When we were boys

Shortly after we are born the rationing from World War II and the subsequent austerity finally ends. Sweets rationing has finished a year earlier and now bacon and meat (somehow considered separate items) are the final items whose removal makes ration books redundant. All ready for us to grow up into a world of plenty which, eventually, we do.

But at the time, the place we are born into still looks as if the war has only recently ended.

The Custom House, 1954. Where Liverpool One now stands.

The Custom House, 1954. Where some of Liverpool One now stands.

Bomb site car parking in 1954 opposite Blackler's Department Store.

Bomb site car parking in 1954 opposite Blackler’s Department Store.

But of course we see none of this, we’re just born after all. Born only days and streets apart, though we won’t meet for another five years.

Our Mums and Dads and their friends?

And they look like this.

Look much like this.

Ties and quite formal dressing up clothes. People look somehow different to how they will later on. Like the team who manage to get relegated from the First Division this year.

Liverpool FC, 1954.

Liverpool FC, 1954.

Maybe it’s the Brylcreem and the short back and sides, but their ears seem very big? How are we looking?

Much like this. I am a very keen cowboy.

Much like this. I am a very keen cowboy.

We are both born in the north of the city.

Breck Road, Anfield, then and now.

Breck Road, Anfield, with tram.

But we don’t stay here. When still quite small we are moved to a northern suburb of Liverpool called Maghull. The houses are built years before most of the shops, as will prove the way with most suburbs. And it looks like this.

Me in 1958, Hillary Crescent, Maghull.

Me in 1958, Hillary Crescent, Maghull.

Very few photographs get taken. This is the only one I’ve got.

When we are five years old we meet. In the first year of St George’s Infants School.

Then with Paul and Tony and the others in our class we begin the serious business of exploring where we’ve ended up. Children roam the land in these days. No one worries about us and we are never threatened.

The Leeds and Liverpool Canal, near both of our houses.

The Leeds and Liverpool Canal, near both of our houses.

There is still some working traffic on the canal. And we wait for it at the swing bridge nearest us, swinging out over the canal as they push open the bridge for the barges to go through. In my memories it is, of course, always sunny. And we are always singing ‘From me to you’. The Beatles have started, and we look out for them everywhere.

As well as this we try and get good enough to play for our teams. Him for Everton, me for Liverpool. Even playing ‘Three and in’ in King George’s Park we know the teams might spot our potential.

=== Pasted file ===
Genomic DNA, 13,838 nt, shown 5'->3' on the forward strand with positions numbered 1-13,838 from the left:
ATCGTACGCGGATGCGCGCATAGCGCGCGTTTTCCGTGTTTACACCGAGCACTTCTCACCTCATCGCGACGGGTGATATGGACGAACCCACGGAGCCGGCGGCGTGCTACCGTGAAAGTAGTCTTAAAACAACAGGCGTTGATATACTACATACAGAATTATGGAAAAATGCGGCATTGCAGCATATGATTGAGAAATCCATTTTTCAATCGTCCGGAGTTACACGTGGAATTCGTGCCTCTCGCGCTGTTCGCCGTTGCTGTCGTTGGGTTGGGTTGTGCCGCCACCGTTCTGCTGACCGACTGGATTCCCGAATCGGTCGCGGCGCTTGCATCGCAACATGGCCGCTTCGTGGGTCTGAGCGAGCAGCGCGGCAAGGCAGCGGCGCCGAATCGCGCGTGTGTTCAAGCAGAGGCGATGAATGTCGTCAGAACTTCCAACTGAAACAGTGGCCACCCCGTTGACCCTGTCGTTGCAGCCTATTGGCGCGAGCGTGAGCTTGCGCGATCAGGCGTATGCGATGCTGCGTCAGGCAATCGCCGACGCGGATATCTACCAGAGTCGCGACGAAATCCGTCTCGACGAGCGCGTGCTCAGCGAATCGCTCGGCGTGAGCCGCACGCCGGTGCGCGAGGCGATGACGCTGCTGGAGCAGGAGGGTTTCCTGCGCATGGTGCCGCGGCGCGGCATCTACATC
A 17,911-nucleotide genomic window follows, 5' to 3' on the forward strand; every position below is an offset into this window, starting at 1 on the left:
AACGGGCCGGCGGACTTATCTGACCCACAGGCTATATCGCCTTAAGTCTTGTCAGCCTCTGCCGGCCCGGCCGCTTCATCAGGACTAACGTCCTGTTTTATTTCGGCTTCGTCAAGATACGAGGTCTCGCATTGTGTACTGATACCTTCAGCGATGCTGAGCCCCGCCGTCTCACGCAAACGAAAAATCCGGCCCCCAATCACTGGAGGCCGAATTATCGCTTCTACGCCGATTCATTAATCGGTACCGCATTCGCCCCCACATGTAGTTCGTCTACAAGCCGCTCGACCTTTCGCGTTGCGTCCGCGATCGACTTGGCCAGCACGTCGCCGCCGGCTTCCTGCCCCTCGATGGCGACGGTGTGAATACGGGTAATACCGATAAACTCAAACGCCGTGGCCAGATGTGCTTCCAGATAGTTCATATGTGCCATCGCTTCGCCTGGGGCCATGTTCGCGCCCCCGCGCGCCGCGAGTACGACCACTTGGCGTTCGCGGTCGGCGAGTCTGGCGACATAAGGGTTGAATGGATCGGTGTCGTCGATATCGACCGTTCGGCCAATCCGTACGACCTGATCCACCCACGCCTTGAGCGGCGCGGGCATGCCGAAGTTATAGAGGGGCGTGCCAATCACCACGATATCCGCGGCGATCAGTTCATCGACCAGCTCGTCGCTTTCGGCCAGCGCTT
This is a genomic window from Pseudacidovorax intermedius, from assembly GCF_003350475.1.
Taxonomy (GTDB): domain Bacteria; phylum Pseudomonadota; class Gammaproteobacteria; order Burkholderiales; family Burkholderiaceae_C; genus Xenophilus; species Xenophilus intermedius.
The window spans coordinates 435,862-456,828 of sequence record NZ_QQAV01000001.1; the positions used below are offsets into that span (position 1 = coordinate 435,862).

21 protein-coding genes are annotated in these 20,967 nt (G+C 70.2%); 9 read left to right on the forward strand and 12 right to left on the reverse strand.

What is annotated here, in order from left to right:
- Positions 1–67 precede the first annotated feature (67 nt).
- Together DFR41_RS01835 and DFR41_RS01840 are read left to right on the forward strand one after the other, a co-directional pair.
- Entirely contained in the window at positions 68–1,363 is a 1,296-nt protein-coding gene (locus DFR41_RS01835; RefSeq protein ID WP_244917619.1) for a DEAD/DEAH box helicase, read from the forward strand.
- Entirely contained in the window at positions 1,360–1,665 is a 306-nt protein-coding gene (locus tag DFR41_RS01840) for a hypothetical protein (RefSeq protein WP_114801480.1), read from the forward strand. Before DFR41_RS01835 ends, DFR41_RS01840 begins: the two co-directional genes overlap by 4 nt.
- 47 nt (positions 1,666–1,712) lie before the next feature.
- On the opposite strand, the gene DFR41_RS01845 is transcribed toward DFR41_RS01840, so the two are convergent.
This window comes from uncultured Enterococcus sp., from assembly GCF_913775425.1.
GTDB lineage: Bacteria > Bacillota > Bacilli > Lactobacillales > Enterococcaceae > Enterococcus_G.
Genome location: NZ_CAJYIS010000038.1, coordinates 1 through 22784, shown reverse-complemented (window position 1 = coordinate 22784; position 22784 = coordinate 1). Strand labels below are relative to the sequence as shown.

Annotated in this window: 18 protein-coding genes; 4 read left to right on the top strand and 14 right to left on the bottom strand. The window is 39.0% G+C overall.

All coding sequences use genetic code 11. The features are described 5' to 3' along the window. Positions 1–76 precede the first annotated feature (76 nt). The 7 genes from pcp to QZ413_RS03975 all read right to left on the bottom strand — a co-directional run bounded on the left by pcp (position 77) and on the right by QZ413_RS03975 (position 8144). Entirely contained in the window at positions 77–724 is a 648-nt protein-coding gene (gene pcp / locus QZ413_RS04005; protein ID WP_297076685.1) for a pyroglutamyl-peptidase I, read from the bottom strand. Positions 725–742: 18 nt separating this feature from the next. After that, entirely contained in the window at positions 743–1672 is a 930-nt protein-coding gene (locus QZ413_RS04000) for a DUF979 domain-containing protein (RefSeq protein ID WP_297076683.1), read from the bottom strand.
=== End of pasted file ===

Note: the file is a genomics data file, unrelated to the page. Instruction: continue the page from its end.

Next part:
We grow up and go to big school.

On these Ribble buses.

On these Ribble buses.

And not long after big school is over, we go off and have our lives. He helps me buy my first house. And years later I see a picture of him in a music magazine, buying the same LPs as me.

Then when it’s nearly now, we meet again. There is a reunion with the boys from our class. Then we begin writing together. And what we write, here on this blog, about food, sweets, ice cream and growing up together, gets read every day. By thousands of people now. And it’s put together with such joy and fascination.

Some day soon we’ll go walking together too. Along the tow paths and back lanes of our childhood.  There’ll be no Pendleton’s Twicers, but there will be Barry Ward and Ronnie Hughes. And we’ll probably write about it.

The two of us, from 1954 to now.

The two of us, from 1954 to now.

And Barry on his first bike, in Walton in the 1950s.

And Barry on his first bike, in Walton in the 1950s.

Happy Birthday Barry. Good to be back in touch. Consider this your birthday card!

And big thanks to Keith Jones for the wonderful Breck Road picture.

5 thoughts on “When we were boys

  1. Jan Hasak

    What a touching birthday card! I was born in that era, too, but rationing had been gone for quite some time by that time across the pond.. It’s so interesting to see the differences between Liverpool and upstate New York where I grew up in the early 1950’s. Thank you, as always, for the photo collage and the memories of a unique time in history..

    Reply
  2. Raymond Daley

    I started at St George’s in 1957. It was all one school under Sister Ligouri beside the church before the new Infants opened a couple of years later with Miss Lunt as Head.
    My Mum taught there until 1963.

    Reply
  3. Barbara

    It was interesting reading this. I attended St George’s in Maghull from about 1952 until ! was 11. There were lots of Polish children in my class and out teacher was Mrs Chambers(she had a son Christopher) in our class. I remember Sister Liqouri well. To bunk off from lessons,me and a friend offered to change the towels in the toilets. I was unable to open the door of Mr Keith’s toilet an Sister Liqouri smacked me across the face – I told my Mum years later and she went mad! Apart from that I loved my time walking from the station and paying a visit to Mr Leray’s sweet shop,opposite The Mogul pub. I also remember a Paul Makin,whose Mum ran the Post Office in Station Road. So long ago!

    Reply

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